The Tollund Man’s Big Toe
A body discovered in a Danish bog in 1950 came to be known as the Tollund Man. He was in outstanding shape considering his age—roughly 2,400 years—especially the head, which still had hair and beard stubble evident. The head was saved, but the rest of the corpse was left behind because extracting the body from the bog intact was a challenge that scientists weren’t up to 70 years ago. So, if you ever visit the Silkeborg Museum and witness the Tollund Man, be aware that the body is a reproduction while the head is the real deal.
What transpired to the genuine body, then? It was dug out of the bog as carefully as possible, autopsied, and split up into smaller parts that were distributed for studies all around the world. Since the head was unquestionably the collection’s focal point, no one paid close attention to the other components, and soon enough, they began to go missing.
In the 1980s, academics proposed that they might want to try putting the body together. Everything was recovered after years of work, with the exception of the internal organs and the right foot’s big toe, which was obviously sawed off.
After another several decades, the museum received an intriguing contact from Birte Christensen in 2016, who claimed to be the owner of the Tollund Man’s big toe. She was the descendant of the late conservator Brorson Christensen, who assisted in keeping the Tollund Man’s head intact. He sliced off the toe to examine various preservation methods while working on the bog body. He simply kept it in a jar of blue liquid on his desk till he passed away because no one ever requested for it back.
Brother André’s Heart
The heart was thought to be lost for a year because no ransom was paid. Then, in 1974, a well-known Montreal attorney named Frank Shoofey got a call from an unknown caller claiming to know where Brother André’s heart was. Shoofey and several other police officers went to the basement of an apartment building in the city as per his directions and discovered the reliquary concealed inside a locker, with the seal intact and the heart in tact. What caused the thief’s change of heart—pun clearly intended—also remains a mystery, as does his identity.
Washington’s Last Tooth
Dental issues with George Washington have been fairly well documented. He first experienced toothaches and decay in his 20s, and as he aged, the problems only grew worse, giving him constant anguish and necessitating the use of many dentures. Contrary to popular belief, none of them were made of wood. In reality, Dr. John Baker constructed Washington’s first set of dentures out of ivory before the Revolutionary War.
After that, Washington used the services of a French dentist by the name of Jean-Pierre Le Mayeur; nevertheless, John Greenwood eventually took over as the Founding Father’s personal dentist.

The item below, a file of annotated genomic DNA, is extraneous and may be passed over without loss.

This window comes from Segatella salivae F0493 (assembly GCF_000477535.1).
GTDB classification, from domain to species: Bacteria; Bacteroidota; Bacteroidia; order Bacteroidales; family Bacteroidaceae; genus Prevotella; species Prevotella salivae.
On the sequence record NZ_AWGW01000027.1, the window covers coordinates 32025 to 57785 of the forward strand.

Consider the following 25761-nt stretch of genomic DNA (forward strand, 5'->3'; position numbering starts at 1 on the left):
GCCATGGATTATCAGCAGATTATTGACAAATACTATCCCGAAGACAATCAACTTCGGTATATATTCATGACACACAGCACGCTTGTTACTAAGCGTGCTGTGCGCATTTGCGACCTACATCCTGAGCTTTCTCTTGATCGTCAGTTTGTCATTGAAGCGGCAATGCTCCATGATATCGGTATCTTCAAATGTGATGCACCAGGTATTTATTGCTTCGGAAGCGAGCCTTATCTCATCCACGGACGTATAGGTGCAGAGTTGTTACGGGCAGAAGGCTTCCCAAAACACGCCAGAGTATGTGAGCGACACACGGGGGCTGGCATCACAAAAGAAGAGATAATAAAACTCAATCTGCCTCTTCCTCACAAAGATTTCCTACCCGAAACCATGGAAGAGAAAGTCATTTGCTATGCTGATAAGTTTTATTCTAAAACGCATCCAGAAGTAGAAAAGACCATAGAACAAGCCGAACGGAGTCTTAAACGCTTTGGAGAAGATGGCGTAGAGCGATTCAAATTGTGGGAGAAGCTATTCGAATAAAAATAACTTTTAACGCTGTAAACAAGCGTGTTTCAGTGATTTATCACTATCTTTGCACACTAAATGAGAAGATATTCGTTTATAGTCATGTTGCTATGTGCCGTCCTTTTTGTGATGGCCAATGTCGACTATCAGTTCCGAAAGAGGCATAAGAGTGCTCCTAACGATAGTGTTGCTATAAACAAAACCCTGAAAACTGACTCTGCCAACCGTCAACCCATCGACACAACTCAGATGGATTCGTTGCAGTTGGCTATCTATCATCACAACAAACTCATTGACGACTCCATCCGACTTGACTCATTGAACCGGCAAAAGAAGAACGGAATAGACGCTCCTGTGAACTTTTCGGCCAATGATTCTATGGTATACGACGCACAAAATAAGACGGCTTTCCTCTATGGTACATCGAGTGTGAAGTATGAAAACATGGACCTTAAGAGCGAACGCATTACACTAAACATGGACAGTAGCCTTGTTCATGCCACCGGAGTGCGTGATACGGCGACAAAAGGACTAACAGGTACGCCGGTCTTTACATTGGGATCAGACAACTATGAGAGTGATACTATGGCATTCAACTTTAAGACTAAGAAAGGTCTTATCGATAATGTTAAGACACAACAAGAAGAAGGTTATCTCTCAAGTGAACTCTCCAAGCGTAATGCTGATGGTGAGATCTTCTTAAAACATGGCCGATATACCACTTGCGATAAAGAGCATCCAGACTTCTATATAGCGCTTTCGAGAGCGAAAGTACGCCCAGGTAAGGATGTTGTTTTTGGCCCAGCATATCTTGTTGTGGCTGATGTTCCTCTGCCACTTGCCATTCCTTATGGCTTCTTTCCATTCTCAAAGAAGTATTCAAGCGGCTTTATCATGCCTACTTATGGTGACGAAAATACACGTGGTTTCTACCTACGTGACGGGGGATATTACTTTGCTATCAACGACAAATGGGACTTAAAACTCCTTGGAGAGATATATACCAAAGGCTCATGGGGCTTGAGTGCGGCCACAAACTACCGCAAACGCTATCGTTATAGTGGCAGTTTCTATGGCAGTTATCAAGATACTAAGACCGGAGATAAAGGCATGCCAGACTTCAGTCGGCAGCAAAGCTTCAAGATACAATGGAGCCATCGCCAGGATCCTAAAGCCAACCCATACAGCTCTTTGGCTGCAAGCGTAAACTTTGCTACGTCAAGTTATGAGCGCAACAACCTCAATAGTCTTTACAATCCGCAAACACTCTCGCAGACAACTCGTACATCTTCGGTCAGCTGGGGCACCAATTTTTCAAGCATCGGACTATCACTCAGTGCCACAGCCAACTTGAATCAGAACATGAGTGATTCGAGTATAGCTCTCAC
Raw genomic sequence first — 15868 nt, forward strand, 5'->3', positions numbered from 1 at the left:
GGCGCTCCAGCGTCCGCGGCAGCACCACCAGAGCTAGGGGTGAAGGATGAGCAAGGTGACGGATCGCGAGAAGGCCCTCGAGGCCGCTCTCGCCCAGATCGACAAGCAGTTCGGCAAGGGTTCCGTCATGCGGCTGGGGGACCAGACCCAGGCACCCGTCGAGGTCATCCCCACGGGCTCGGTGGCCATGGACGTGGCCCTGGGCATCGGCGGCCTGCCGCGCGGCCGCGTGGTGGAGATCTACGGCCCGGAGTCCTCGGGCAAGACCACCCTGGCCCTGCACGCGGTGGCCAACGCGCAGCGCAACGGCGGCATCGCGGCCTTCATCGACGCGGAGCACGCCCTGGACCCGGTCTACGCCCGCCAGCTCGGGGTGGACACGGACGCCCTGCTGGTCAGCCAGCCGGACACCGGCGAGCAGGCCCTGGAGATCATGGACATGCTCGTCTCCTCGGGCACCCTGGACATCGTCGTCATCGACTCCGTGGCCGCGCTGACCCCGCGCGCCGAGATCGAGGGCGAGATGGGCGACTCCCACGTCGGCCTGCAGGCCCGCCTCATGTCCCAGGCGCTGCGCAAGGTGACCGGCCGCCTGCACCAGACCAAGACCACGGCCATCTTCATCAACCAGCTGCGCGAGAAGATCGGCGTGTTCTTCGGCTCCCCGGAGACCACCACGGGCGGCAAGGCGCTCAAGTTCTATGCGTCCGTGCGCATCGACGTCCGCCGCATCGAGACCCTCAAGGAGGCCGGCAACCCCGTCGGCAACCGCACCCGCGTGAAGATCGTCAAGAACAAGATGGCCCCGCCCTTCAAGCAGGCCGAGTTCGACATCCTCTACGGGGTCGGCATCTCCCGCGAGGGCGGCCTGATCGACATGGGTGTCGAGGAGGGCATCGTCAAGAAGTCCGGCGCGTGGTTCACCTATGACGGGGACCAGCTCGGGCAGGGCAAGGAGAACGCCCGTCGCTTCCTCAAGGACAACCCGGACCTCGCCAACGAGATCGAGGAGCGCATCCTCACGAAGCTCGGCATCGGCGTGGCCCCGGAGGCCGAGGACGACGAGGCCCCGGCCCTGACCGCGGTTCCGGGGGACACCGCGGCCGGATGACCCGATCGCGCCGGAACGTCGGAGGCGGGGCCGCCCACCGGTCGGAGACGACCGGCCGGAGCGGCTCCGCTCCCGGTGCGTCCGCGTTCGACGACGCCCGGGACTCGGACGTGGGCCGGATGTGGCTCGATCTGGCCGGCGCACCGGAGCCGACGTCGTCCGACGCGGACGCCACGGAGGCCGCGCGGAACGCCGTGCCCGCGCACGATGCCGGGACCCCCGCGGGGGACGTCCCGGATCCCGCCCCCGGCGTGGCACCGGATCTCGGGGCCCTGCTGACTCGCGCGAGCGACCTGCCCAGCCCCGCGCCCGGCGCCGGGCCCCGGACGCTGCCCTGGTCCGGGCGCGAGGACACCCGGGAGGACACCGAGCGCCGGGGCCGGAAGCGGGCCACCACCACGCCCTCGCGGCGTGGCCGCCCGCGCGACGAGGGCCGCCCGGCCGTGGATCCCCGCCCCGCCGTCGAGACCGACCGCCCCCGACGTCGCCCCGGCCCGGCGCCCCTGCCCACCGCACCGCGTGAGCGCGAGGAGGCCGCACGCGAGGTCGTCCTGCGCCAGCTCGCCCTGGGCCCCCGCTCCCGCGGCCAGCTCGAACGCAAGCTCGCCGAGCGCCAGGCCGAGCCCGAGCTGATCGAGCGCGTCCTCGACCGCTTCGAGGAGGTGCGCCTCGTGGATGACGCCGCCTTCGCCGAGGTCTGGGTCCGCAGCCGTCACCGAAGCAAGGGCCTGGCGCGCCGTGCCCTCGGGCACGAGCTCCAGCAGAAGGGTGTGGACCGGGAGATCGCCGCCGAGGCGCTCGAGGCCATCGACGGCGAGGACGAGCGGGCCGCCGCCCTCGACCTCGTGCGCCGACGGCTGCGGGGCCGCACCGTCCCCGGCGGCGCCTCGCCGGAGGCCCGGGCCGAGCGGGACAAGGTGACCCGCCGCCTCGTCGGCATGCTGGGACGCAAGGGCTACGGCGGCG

When Washington was elected president, he only had one last natural tooth, and Greenwood did everything in his power to preserve it by including a space for it in every set of dentures he created for the president. In addition to Greenwood’s conviction that a tooth should never be extracted while it can still be kept, this was also for practical reasons because the genuine tooth served as the anchor for the dentures.
But finally, it was inevitable, and Washington also lost his final tooth, which he gave to John Greenwood as a thank-you gift. The particular locket that Greenwood always wore and kept the tooth in is currently in the collection of the New York Academy of Medicine.
Galileo’s Middle Finger
Few, if any, Italian scientists were more productive or significant than Galileo Galilei, an astronomer who clashed with the Catholic Church over his erroneous heliocentric theories. Many of the items he used to make his findings are still on display at the Galileo Museum in Florence, which was formerly known as the Institute and Museum of the History of Science. His middle finger, which is protected by a glass egg, is also visible.
Where did it come from? So, nearly a century after Galileo’s passing, in 1737, some of the scientist’s admirers organized for his body to be exhumed and buried in a tomb more appropriate for someone of his status. Since they were already there, they also removed three of Galileo’s fingers so they could be kept as souvenirs along with his final tooth.
After being preserved by Florentine antiquarian Anton Francesco Gori, the middle finger was eventually sold to a number of academic institutions before being acquired by the Museum of the History of Science in 1927. Since then, it has been on display as the sole set of human remains to be found in a museum featuring scientific apparatus.
At least, it was until 2009, when the tooth and the other missing digits reappeared after nearly 300 years. They were separated from the middle finger, sold at auction, and are currently on exhibit together.